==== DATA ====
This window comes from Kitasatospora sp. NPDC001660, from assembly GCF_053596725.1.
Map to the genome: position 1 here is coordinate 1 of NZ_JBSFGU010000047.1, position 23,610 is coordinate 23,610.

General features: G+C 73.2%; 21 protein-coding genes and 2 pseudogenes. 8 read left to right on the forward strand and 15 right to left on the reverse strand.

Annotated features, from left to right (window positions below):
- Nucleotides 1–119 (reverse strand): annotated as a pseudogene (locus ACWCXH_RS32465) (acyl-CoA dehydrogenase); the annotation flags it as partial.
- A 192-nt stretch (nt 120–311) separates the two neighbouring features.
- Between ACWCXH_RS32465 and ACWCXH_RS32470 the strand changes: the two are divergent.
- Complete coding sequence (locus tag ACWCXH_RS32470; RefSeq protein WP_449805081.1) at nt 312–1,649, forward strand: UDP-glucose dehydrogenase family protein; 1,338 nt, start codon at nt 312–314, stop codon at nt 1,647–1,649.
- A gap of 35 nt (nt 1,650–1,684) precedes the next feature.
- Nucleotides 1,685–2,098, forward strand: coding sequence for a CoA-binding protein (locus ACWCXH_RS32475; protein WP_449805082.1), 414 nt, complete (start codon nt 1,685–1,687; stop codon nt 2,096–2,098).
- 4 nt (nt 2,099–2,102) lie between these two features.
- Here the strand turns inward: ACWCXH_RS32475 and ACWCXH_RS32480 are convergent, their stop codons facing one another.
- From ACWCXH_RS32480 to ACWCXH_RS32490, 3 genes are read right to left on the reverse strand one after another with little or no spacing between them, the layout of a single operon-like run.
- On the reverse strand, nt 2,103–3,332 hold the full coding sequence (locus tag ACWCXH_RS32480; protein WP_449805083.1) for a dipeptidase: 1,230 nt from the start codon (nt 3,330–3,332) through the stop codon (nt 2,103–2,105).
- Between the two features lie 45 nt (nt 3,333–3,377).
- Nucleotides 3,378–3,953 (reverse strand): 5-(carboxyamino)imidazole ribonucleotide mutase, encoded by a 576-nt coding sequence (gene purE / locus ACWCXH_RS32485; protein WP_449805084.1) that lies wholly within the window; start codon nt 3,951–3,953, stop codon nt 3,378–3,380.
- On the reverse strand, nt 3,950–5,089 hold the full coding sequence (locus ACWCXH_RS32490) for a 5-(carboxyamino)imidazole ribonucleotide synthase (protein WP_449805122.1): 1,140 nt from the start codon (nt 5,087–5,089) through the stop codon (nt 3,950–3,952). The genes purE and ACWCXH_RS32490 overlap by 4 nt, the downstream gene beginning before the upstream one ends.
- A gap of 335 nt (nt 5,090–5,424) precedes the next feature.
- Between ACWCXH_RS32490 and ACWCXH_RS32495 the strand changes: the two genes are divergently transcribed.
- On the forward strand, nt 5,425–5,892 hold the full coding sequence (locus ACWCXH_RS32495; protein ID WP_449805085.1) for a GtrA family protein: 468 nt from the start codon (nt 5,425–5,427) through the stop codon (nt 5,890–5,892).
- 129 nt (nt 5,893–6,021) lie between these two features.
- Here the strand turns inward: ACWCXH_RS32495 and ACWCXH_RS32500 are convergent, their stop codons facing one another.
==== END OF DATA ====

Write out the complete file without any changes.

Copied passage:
This window comes from Kitasatospora sp. NPDC001660, from assembly GCF_053596725.1.
Map to the genome: position 1 here is coordinate 1 of NZ_JBSFGU010000047.1, position 23,610 is coordinate 23,610.

General features: G+C 73.2%; 21 protein-coding genes and 2 pseudogenes. 8 read left to right on the forward strand and 15 right to left on the reverse strand.

Annotated features, from left to right (window positions below):
- Nucleotides 1–119 (reverse strand): annotated as a pseudogene (locus ACWCXH_RS32465) (acyl-CoA dehydrogenase); the annotation flags it as partial.
- A 192-nt stretch (nt 120–311) separates the two neighbouring features.
- Between ACWCXH_RS32465 and ACWCXH_RS32470 the strand changes: the two are divergent.
- Complete coding sequence (locus tag ACWCXH_RS32470; RefSeq protein WP_449805081.1) at nt 312–1,649, forward strand: UDP-glucose dehydrogenase family protein; 1,338 nt, start codon at nt 312–314, stop codon at nt 1,647–1,649.
- A gap of 35 nt (nt 1,650–1,684) precedes the next feature.
- Nucleotides 1,685–2,098, forward strand: coding sequence for a CoA-binding protein (locus ACWCXH_RS32475; protein WP_449805082.1), 414 nt, complete (start codon nt 1,685–1,687; stop codon nt 2,096–2,098).
- 4 nt (nt 2,099–2,102) lie between these two features.
- Here the strand turns inward: ACWCXH_RS32475 and ACWCXH_RS32480 are convergent, their stop codons facing one another.
- From ACWCXH_RS32480 to ACWCXH_RS32490, 3 genes are read right to left on the reverse strand one after another with little or no spacing between them, the layout of a single operon-like run.
- On the reverse strand, nt 2,103–3,332 hold the full coding sequence (locus tag ACWCXH_RS32480; protein WP_449805083.1) for a dipeptidase: 1,230 nt from the start codon (nt 3,330–3,332) through the stop codon (nt 2,103–2,105).
- Between the two features lie 45 nt (nt 3,333–3,377).
- Nucleotides 3,378–3,953 (reverse strand): 5-(carboxyamino)imidazole ribonucleotide mutase, encoded by a 576-nt coding sequence (gene purE / locus ACWCXH_RS32485; protein WP_449805084.1) that lies wholly within the window; start codon nt 3,951–3,953, stop codon nt 3,378–3,380.
- On the reverse strand, nt 3,950–5,089 hold the full coding sequence (locus ACWCXH_RS32490) for a 5-(carboxyamino)imidazole ribonucleotide synthase (protein WP_449805122.1): 1,140 nt from the start codon (nt 5,087–5,089) through the stop codon (nt 3,950–3,952). The genes purE and ACWCXH_RS32490 overlap by 4 nt, the downstream gene beginning before the upstream one ends.
- A gap of 335 nt (nt 5,090–5,424) precedes the next feature.
- Between ACWCXH_RS32490 and ACWCXH_RS32495 the strand changes: the two genes are divergently transcribed.
- On the forward strand, nt 5,425–5,892 hold the full coding sequence (locus ACWCXH_RS32495; protein ID WP_449805085.1) for a GtrA family protein: 468 nt from the start codon (nt 5,425–5,427) through the stop codon (nt 5,890–5,892).
- 129 nt (nt 5,893–6,021) lie between these two features.
- Here the strand turns inward: ACWCXH_RS32495 and ACWCXH_RS32500 are convergent, their stop codons facing one another.